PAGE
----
Brandom on Enlightenment and disenchantment

Nature, in ceasing to be divine, ceases to be human. Here, indeed, is just our problem.

—John Dewey

In the previous post, I made an attempt to clarify the foundations of Brandom’s project by investigating his explanatory strategy and the substantive commitments he adopts. In the light of this, Brandom’s account of normativity was also re-examined with the suggestion that it might be bolstered by a more robust account of autonomy that placed stronger conditions upon the attribution of normative commitments to agents. In this final post on Brandom, I will inspect the historical underpinnings to many of these earlier positions. More specifically, Brandom’s approach to the Enlightenment tradition and its denaturalising of values will be scrutinised.

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Dissecting freedom

No idea is so generally recognized as indefinite, ambiguous, and open to the greatest misconceptions (to which therefore it actually falls a victim) as the idea of freedom: none in common currency with so little appreciation of its meaning.

Hegel, Philosophy of Mind, §482A

Wise words, as ever. I am aware that my own employment of the notion of freedom is potentially oversimplified and risks failing to do justice to lack of settled agreement on its content and import. In recognition of this, I want to give a general outline of some aspects of the concept as I see it that expands upon my rough characterisation of freedom as self-determination. So too, I want to at least minimally situate this outline with reference to the modern philosophical history of the concept (although this will be far from adequate). My intention here will not be to justify the conception of freedom I have adopted, rather simply to explain its elements.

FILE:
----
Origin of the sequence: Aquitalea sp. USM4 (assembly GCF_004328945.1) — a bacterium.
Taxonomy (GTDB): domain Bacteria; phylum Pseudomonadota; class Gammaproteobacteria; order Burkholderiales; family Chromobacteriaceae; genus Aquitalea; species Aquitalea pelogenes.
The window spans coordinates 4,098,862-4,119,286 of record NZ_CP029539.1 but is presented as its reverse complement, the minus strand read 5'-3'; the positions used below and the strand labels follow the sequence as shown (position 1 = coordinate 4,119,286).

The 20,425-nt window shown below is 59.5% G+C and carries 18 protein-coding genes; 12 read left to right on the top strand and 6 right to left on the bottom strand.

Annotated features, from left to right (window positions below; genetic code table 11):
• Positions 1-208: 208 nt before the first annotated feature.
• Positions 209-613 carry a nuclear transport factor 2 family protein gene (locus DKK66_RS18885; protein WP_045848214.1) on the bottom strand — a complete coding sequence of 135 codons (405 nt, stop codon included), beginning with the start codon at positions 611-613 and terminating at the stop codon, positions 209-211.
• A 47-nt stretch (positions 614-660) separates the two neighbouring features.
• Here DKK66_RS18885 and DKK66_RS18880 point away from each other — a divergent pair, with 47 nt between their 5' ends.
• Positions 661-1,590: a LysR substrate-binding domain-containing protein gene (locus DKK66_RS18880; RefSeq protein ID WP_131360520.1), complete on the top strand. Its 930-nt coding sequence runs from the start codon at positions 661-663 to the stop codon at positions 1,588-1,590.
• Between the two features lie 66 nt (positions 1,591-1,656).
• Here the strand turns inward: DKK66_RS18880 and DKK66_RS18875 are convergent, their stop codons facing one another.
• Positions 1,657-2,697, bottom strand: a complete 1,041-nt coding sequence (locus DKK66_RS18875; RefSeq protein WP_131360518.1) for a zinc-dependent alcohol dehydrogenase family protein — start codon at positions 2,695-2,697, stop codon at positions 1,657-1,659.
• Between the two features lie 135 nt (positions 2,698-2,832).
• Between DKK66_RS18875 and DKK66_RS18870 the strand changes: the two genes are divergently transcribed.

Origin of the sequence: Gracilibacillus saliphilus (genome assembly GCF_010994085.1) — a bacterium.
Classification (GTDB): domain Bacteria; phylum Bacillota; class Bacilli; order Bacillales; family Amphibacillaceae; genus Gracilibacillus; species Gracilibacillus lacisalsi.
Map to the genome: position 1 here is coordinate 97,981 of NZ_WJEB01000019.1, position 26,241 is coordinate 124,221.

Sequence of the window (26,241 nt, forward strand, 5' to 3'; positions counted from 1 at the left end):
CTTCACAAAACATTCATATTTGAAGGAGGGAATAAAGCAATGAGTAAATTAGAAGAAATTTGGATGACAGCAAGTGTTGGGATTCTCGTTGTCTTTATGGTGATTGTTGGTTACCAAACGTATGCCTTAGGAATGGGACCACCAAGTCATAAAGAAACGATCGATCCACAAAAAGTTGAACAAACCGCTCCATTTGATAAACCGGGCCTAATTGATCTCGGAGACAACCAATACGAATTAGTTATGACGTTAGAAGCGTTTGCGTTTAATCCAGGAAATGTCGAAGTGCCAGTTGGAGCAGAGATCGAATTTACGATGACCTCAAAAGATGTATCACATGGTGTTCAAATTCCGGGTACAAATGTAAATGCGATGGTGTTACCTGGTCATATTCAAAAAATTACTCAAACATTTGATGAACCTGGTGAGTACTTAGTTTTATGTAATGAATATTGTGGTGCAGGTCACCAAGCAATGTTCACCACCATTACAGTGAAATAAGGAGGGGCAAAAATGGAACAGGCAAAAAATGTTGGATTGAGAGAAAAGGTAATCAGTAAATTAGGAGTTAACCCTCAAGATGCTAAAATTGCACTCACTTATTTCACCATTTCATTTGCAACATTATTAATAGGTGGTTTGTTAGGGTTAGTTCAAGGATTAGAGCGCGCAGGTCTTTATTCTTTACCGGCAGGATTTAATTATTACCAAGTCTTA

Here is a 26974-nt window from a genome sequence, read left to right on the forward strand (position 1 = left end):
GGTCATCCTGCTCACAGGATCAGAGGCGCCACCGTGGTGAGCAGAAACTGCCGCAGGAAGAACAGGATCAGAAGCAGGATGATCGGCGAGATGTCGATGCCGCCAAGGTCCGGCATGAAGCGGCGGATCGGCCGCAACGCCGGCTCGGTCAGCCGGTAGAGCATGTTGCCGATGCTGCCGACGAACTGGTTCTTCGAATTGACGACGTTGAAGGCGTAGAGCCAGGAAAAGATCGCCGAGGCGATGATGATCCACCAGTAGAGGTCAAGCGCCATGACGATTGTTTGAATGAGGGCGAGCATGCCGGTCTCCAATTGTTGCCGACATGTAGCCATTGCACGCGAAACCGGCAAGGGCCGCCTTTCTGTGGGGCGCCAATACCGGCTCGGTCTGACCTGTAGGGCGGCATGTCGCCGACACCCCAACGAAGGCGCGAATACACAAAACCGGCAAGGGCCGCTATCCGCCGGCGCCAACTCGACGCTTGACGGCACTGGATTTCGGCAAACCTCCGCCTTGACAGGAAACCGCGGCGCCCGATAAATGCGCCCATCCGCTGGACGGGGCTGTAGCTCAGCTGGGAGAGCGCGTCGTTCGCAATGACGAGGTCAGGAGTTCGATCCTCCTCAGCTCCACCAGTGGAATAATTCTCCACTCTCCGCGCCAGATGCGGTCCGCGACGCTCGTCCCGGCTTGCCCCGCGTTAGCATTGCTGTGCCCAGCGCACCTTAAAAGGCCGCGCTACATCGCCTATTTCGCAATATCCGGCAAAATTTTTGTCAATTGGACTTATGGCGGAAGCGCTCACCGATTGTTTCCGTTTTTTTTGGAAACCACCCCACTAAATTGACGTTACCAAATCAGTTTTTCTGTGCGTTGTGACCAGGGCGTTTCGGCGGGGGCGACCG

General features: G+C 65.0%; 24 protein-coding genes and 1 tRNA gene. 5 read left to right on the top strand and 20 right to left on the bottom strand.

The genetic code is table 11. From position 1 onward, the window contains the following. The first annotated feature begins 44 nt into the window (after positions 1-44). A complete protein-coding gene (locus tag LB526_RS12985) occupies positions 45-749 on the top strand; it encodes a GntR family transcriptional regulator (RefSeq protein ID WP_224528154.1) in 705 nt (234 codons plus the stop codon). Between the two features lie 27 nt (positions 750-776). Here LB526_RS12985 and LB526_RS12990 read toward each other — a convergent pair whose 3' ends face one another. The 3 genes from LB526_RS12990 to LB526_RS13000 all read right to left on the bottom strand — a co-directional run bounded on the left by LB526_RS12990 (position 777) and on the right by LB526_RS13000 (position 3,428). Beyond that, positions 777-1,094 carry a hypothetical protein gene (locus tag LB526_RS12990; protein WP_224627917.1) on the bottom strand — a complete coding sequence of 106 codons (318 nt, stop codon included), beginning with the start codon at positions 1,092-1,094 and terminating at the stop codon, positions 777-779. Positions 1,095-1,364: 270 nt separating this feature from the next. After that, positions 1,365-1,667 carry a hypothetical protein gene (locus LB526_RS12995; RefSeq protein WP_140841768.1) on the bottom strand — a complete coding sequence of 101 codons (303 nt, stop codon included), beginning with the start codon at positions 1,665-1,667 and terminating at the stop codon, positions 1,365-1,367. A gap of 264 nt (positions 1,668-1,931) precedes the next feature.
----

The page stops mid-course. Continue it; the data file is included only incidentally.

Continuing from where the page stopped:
My provisional definition of freedom identifies five aspects or conditions of freedom. As such, I take it that to be fully free is to: (i) select an end for ourselves (ii) in the right way (iii) ensuring that it gives rise to an appropriate action (iv) in circumstances where we have the skills and resources to achieve our end (v) without external hindrance in so doing. Each such aspect I take to be as follows: (i) minimal autonomy (ii) ideal autonomy (iii) autocracy (iv) positive freedom (v) negative freedom. I will say something about each in what follows.

On what is arguably the most basic conception of it, freedom is taken to consist in the absence of constraints upon doing what one desires or otherwise has as one’s project. As Hobbes puts it, on the basis that we are free, “no liberty can be inferred to the will, desire, or inclination, but the liberty of the man; which consisteth in this, that he finds no stop, in doing what he has the will, desire, or inclination to doe.” This conception of freedom is one that is shared by Hume, who articulates it more tersely, saying that such liberty is, “a power of acting or of not acting, according to the determination of the will.” Hume goes on to explain that this freedom is possessed by everybody who is not chained and imprisoned. This remark confirms that this sort of freedom is a species of negative liberty, the conception of freedom central to political liberalism. For on this understanding it is clear that to be actively prevented from carrying out our projects just is what it is to be deprived of freedom.